Tallahatchee Covered Bridge facts for kids
Quick facts for kidsTallahatchee CB
|Maintained by||PRIVATE USE|
|ID number||01-08-03 (WGCB)|
|Design||Multiple King-post truss with Town Lattice combination|
|Total length||61 ft (19 m)|
|Construction end||ca. 1900|
|Closed||Current status unknown.|
The Tallahatchee Covered Bridge (sometimes spelled 'Tallasseehatchee'), also known as the Prickett Covered Bridge, was a privately owned wood and metal combination style covered bridge which spanned a pond near Nances Creek in Calhoun County, Alabama, United States. It was located just off State Route 9, about 2 miles (3 kilometers) south of the city of Piedmont. Approximate coordinates were (33.887824, -85.626027).
Built around 1900 (although some sources say it was built in the 1908), the 61-foot (19-meter) covered bridge was a rare construction of Multiple King-post truss with Town Lattice over a single span. The Coldwater Covered Bridge, also located in Calhoun County, has a similar resemblance. Its WGCB number is 01-08-03. The bridge was originally located near Wellington, Alabama and moved to its current location in 1975. Unfortunately, no additional information regarding the Tallahatchee Covered Bridge is mentioned since that period. It was shown on a list of covered bridges published by the Alabama Historical Commission in either the late 1970s or early 1980s. No date was on the document. There is a possibility that the bridge may still be in private use today although no specifics are currently available. It was originally maintained by the Calhoun County Commission.
The Tallahatchee Covered Bridge was built over Tallasseehatchee Creek (also called Tallahatchee Creek) by county bridge builder Jim P. Nunnally, with the help of Mose A. Prickett, on what is now Old Sulphur Springs Road southeast of Wellington (Coordinates Anniston, Alabama, purchased the bridge for their Nances Creek Restoration Project just south of Piedmont on an 80-acre tract along Choccolocco Mountain. The bridge would eventually span a pond near the creek once completed. Preparations were made for transportation in late November 1974, but inclement weather delayed the venture until the following year. In early September 1975, the Tallahatchee Covered Bridge was moved by tractor trailer from Wellington to Piedmont and placed in a pasture near Nances Creek to become part of a reconstructed pioneer village and Appalachian crafts center. The Martin brothers had already begun preserving other historic items within the South prior to this acquisition as part of their settlement. It has been made clear though that the Nances Creek Restoration Project could take a number of years to be fully completed.(33.815959, -85.873202))...a couple miles off U.S. Route 431. This was about 23 miles (37 kilometers) southwest of the current location. Concrete piers were added to support the bridge in 1908. The covered bridge was open to motor vehicle traffic, primarily for local farm use, until a modern low hip steel bridge bypassed it in 1954. Having high tourist potential due to its unique construction, the Tallahatchee Covered Bridge was semi-preserved by the Calhoun County Commission although it had slowly decayed over the years due to its remote location and lack of public concern. A deed offer was made to both the Alabama Historical Commission and the Calhoun County Historical Society, but it wasn't until 20 years later when the bridge once again had significant interest. Brothers Larry K. Martin and Stanley M. Martin, formerly of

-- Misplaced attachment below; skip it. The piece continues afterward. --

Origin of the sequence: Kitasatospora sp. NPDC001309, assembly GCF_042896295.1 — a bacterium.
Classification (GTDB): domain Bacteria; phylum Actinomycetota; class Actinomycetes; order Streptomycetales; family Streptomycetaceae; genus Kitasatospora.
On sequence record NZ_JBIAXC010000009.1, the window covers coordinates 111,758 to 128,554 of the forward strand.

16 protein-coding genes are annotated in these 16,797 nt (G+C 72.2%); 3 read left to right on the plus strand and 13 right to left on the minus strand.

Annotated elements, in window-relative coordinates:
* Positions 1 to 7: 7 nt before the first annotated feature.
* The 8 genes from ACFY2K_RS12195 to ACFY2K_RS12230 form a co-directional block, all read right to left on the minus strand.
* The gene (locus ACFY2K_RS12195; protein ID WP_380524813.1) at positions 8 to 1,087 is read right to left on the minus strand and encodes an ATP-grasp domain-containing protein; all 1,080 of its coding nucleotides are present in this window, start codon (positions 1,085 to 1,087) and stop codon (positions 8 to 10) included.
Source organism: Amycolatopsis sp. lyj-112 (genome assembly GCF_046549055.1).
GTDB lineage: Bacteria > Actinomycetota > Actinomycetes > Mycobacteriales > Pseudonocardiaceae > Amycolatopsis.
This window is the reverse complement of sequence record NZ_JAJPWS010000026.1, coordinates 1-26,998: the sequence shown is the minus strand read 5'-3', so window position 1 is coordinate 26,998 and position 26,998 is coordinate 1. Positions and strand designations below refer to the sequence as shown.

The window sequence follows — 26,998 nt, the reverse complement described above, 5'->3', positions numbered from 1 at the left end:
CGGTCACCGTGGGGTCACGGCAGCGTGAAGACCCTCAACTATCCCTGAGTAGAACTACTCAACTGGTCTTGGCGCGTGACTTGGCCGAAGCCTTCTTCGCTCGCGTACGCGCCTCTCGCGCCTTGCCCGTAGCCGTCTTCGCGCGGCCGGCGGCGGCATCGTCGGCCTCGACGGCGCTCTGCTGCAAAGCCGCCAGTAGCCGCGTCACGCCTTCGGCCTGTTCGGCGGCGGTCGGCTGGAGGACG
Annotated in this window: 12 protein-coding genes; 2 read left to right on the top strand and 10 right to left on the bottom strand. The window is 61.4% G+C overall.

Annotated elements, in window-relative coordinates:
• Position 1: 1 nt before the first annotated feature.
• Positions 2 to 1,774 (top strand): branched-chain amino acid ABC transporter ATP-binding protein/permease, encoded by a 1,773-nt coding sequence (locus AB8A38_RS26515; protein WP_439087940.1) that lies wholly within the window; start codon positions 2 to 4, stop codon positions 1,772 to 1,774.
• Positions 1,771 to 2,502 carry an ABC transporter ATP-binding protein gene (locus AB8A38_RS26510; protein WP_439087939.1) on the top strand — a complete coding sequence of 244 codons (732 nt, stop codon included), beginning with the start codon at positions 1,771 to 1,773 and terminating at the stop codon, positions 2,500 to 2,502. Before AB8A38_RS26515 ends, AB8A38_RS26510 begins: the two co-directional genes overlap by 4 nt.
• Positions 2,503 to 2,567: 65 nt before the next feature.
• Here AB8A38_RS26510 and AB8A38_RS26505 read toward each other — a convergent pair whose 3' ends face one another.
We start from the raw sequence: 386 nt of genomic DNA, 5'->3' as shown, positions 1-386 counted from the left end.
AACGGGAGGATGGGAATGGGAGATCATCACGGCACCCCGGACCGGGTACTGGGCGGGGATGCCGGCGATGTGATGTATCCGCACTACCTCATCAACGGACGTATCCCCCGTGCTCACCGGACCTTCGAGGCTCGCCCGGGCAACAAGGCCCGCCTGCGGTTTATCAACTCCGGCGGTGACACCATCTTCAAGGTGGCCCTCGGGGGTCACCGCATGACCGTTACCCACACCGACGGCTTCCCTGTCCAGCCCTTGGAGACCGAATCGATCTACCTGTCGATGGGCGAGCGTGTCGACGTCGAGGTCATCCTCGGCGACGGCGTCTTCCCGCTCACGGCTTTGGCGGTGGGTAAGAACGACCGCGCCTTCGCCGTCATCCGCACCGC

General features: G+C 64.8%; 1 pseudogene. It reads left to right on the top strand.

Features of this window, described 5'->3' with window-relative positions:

Currently, no information about the Tallahatchee Covered Bridge after the move or of its continued existence is mentioned. The property location is privately owned and should be respected.
Photos of the Tallahatchee Covered Bridge can be found on ADAH Digital Collections (linked below).
The Old Union Crossing Covered Bridge near Mentone, Alabama has also been called the Tallahatchee Covered Bridge, but this is actually a different bridge. An older landmark originally located near Lincoln, Alabama, it was moved to Lookout Mountain in 1972.
Tallahatchee Covered Bridge Facts for Kids. Kiddle Encyclopedia.